Workplace Safety and Shrink Protection
The surge in crime and safety threats is one of the biggest stories in retail and the services industry in general. FBI data shows that the number of aggravated assaults that took place in restaurants increased by 60 percent from 2018 to 2020, and the number in grocery stores increased by 73 percent during the period.
In 2021, Kroger cited organized theft among the factors pressuring its profit margins for the first time, and CVS is among the many other retailers having their profits squeezed by a spike in theft.
A technology known as behavior anomaly detection can play an important role. Behavior anomaly detection consists of the use of AI-powered computer vision and pattern recognition to keep stores safe, fight theft, and improve customer service. It’s the kind of technology cited above in the Lowe’s example.
Behavior anomaly detection observes suspicious behaviors such as someone trying to distract an employee at the checkout lane, making multiple purchases, spending too much time going through store inventory, or slipping a product into their purse or overcoat.
This application of AI shows tremendous potential for helping stores save money by reducing inventory shrinkage. With as much as $69 billion worth of products are stolen from the nation’s retailers each year (or 1.5 percent of sales), the opportunities for AI to save money are tremendous.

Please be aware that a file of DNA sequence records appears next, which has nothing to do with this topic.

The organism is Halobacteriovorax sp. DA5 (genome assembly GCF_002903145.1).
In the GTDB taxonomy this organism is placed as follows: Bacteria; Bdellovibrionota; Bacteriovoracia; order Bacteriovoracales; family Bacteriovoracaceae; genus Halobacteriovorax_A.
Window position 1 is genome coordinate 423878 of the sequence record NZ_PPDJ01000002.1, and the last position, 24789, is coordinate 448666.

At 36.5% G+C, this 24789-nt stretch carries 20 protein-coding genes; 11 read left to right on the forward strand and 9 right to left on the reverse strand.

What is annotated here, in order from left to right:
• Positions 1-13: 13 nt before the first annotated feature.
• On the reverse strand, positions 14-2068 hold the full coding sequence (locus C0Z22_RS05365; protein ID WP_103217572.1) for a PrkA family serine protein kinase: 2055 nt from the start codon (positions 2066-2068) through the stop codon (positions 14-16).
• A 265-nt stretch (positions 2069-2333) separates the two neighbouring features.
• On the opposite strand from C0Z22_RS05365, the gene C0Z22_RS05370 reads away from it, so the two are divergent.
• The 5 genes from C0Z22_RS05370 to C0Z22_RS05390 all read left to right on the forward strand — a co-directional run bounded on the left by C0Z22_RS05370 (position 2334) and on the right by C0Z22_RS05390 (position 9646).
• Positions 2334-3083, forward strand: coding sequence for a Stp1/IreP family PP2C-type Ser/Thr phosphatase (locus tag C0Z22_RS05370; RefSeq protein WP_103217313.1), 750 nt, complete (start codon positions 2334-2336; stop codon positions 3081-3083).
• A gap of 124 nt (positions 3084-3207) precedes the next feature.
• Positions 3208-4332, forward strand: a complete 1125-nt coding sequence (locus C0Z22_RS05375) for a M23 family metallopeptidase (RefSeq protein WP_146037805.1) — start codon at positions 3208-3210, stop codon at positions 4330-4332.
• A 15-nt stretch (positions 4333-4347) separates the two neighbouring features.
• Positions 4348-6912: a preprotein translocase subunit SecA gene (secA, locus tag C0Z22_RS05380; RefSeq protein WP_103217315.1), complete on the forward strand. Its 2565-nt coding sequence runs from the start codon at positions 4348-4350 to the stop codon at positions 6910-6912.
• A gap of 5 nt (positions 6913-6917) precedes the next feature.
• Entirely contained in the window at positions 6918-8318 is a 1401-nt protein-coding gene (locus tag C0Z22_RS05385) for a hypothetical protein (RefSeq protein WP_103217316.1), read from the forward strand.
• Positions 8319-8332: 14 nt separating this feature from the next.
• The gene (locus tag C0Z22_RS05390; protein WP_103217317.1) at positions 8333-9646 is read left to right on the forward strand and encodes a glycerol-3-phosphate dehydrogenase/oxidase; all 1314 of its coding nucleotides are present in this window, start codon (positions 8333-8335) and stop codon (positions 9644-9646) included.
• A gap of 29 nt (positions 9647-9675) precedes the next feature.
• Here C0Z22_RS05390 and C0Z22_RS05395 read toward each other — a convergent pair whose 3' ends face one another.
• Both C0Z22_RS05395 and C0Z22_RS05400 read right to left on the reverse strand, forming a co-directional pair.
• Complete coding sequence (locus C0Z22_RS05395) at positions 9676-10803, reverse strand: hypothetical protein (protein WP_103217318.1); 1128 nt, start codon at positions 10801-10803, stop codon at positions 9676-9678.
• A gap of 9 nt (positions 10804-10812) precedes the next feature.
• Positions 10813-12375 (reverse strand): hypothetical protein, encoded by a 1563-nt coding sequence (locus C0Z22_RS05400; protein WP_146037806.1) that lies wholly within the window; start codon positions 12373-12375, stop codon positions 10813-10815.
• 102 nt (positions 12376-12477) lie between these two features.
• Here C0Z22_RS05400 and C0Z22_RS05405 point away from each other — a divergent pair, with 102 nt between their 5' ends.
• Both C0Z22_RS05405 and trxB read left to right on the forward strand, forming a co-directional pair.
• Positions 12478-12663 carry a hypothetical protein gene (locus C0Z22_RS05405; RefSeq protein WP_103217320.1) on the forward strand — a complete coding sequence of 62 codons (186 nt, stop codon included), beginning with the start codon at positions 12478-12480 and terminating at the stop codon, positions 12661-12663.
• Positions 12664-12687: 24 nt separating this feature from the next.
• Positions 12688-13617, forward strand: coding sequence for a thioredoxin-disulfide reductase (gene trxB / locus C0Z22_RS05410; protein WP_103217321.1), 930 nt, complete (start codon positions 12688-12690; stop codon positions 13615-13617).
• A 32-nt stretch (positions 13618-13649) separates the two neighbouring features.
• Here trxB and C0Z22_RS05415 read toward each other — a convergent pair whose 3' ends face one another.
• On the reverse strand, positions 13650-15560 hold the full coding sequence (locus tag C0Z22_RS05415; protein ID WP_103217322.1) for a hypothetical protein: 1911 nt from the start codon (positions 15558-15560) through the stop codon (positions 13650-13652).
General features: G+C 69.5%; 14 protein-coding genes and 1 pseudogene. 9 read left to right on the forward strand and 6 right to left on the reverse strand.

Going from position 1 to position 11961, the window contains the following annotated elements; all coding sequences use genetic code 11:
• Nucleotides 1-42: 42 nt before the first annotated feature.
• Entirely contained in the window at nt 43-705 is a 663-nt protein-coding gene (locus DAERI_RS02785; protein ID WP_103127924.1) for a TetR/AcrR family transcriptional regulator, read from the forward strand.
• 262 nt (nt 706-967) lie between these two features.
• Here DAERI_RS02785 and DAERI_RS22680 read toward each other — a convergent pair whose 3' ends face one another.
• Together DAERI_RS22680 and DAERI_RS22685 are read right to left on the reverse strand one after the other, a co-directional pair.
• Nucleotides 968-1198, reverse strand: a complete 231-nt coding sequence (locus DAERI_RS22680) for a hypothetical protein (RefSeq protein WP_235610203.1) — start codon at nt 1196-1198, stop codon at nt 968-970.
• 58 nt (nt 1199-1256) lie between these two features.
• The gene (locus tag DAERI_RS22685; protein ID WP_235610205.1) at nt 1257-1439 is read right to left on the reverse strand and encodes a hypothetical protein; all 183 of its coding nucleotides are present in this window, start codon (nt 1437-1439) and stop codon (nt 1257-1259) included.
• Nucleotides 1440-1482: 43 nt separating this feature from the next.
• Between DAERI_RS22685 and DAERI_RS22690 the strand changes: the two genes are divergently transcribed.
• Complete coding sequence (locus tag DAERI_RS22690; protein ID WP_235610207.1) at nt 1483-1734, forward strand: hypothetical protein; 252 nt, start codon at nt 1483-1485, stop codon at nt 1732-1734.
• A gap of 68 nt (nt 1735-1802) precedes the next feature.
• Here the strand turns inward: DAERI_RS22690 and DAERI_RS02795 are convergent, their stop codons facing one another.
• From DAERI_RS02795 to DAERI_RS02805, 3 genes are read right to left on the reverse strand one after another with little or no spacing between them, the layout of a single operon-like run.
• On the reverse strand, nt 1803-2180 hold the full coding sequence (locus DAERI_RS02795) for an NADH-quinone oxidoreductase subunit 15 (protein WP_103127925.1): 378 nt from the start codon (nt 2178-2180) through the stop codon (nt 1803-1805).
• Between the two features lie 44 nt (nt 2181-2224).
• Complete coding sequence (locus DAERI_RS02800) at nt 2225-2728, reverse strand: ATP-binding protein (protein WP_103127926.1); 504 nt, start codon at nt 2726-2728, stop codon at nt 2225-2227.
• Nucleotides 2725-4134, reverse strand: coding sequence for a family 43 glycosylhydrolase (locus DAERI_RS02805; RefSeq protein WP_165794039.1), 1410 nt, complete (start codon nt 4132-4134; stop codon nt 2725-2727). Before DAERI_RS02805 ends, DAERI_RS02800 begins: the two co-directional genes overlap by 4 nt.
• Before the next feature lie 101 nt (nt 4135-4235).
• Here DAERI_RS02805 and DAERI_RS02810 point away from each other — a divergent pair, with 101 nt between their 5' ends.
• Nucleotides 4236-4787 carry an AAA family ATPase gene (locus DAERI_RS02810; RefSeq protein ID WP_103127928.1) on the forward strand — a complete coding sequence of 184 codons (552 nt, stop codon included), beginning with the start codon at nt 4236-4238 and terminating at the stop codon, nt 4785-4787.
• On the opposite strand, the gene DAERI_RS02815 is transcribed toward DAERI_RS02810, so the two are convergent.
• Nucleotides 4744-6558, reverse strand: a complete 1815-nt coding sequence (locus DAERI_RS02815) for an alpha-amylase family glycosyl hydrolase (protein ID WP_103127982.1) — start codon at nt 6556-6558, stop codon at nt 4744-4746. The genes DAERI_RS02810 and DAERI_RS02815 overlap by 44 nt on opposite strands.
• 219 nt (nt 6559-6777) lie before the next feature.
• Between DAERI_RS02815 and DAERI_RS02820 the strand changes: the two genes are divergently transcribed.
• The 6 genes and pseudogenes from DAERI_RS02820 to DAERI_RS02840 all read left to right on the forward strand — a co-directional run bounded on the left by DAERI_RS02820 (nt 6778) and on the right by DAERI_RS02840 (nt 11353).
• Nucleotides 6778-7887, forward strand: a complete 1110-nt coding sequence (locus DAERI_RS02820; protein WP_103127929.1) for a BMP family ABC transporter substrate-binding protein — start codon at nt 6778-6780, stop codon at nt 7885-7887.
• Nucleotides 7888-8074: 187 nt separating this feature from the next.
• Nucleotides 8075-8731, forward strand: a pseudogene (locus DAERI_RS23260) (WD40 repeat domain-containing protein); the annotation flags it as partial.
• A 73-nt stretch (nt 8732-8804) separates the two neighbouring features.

For more insight on this topic, read our blog post, “Safeguard Stores and Improve the Customer Experience with Behavior Anomaly Detection.”
Behavior anomaly detection can improve customer service, too. The same use of computer vision and pattern recognition can help retailers identify customers who need help, thus deploying sales associates at the right place and time.
For instance, computer vision might alert a store manager of any of these scenarios and much more:
- A customer struggling to load an oversized box on to a palette in a home goods store.
- A shopper in a grocery store trying to decide between different types of wine to serve at a dinner.
- A customer struggling to read a price tag on a product but not asking for help because the store is crowded and no sales associates are nearby.
We discuss this topic in more detail in the recently published blog post, “How Artificial Intelligence Can Track Shoppers’ Emotions in Real Time.”
Centific Can Help
Centific can help retailers achieve tangible improvements by applying AI to create more intelligent, human-centered experiences. Our Scout solution focuses on behavior anomaly detection to improve the customer experience and to keep stores safe.
Scout provide personalized and prescriptive analytics in real-time, intuitively alerting a store’s team to events ranging from people needing help to potentially bad behaviors.
Scout's human-in-the-loop foundation mitigates bias through comprehensive AI training data sets,and leverages Centific’s global team of risk mitigation expertsforreal-time situational analysis, decreasing false positives. As Scout’s knowledge of patterns grows, they are shared with users through the exclusive and secure pattern recognition network.
Whether it’s understanding a particular customer’s behavior, detecting fraud at self-checkouts, or identifying on-premises hazards, Scout empowers retailers to act with confidence in real-time.
Contact Centific to learn how we can help you